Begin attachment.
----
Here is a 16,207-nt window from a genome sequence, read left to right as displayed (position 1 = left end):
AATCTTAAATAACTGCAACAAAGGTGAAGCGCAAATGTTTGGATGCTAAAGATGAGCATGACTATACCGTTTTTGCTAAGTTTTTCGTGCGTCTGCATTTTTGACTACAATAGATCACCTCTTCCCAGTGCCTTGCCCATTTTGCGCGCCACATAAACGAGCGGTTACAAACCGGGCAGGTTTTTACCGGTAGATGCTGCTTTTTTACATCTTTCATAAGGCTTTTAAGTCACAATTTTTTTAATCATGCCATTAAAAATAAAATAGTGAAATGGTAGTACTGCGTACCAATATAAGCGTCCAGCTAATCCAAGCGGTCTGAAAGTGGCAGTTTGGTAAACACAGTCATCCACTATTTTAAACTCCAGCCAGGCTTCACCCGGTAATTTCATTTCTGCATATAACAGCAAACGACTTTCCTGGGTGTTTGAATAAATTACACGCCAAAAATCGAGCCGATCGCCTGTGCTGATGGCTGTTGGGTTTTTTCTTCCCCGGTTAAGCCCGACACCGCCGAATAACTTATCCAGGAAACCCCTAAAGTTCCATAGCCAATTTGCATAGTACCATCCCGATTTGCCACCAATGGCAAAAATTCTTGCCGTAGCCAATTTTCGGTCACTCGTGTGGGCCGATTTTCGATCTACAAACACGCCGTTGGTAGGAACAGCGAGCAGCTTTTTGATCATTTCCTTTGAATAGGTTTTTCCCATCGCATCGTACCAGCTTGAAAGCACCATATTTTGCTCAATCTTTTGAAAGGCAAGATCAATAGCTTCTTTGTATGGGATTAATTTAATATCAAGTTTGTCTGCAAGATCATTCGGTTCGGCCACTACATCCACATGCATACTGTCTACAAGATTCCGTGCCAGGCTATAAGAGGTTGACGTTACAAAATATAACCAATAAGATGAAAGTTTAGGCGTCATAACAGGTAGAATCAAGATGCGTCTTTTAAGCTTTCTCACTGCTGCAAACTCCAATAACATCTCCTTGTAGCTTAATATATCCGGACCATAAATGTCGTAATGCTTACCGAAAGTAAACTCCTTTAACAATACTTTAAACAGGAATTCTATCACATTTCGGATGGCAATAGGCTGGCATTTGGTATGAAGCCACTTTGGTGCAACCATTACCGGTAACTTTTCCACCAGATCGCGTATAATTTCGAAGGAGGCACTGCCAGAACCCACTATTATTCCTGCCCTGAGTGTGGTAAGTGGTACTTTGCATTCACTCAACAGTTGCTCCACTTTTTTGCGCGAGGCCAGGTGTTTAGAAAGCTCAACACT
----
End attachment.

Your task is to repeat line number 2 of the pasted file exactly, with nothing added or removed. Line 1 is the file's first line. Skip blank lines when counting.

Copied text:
AATCTTAAATAACTGCAACAAAGGTGAAGCGCAAATGTTTGGATGCTAAAGATGAGCATGACTATACCGTTTTTGCTAAGTTTTTCGTGCGTCTGCATTTTTGACTACAATAGATCACCTCTTCCCAGTGCCTTGCCCATTTTGCGCGCCACATAAACGAGCGGTTACAAACCGGGCAGGTTTTTACCGGTAGATGCTGCTTTTTTACATCTTTCATAAGGCTTTTAAGTCACAATTTTTTTAATCATGCCATTAAAAATAAAATAGTGAAATGGTAGTACTGCGTACCAATATAAGCGTCCAGCTAATCCAAGCGGTCTGAAAGTGGCAGTTTGGTAAACACAGTCATCCACTATTTTAAACTCCAGCCAGGCTTCACCCGGTAATTTCATTTCTGCATATAACAGCAAACGACTTTCCTGGGTGTTTGAATAAATTACACGCCAAAAATCGAGCCGATCGCCTGTGCTGATGGCTGTTGGGTTTTTTCTTCCCCGGTTAAGCCCGACACCGCCGAATAACTTATCCAGGAAACCCCTAAAGTTCCATAGCCAATTTGCATAGTACCATCCCGATTTGCCACCAATGGCAAAAATTCTTGCCGTAGCCAATTTTCGGTCACTCGTGTGGGCCGATTTTCGATCTACAAACACGCCGTTGGTAGGAACAGCGAGCAGCTTTTTGATCATTTCCTTTGAATAGGTTTTTCCCATCGCATCGTACCAGCTTGAAAGCACCATATTTTGCTCAATCTTTTGAAAGGCAAGATCAATAGCTTCTTTGTATGGGATTAATTTAATATCAAGTTTGTCTGCAAGATCATTCGGTTCGGCCACTACATCCACATGCATACTGTCTACAAGATTCCGTGCCAGGCTATAAGAGGTTGACGTTACAAAATATAACCAATAAGATGAAAGTTTAGGCGTCATAACAGGTAGAATCAAGATGCGTCTTTTAAGCTTTCTCACTGCTGCAAACTCCAATAACATCTCCTTGTAGCTTAATATATCCGGACCATAAATGTCGTAATGCTTACCGAAAGTAAACTCCTTTAACAATACTTTAAACAGGAATTCTATCACATTTCGGATGGCAATAGGCTGGCATTTGGTATGAAGCCACTTTGGTGCAACCATTACCGGTAACTTTTCCACCAGATCGCGTATAATTTCGAAGGAGGCACTGCCAGAACCCACTATTATTCCTGCCCTGAGTGTGGTAAGTGGTACTTTGCATTCACTCAACAGTTGCTCCACTTTTTTGCGCGAGGCCAGGTGTTTAGAAAGCTCAACACT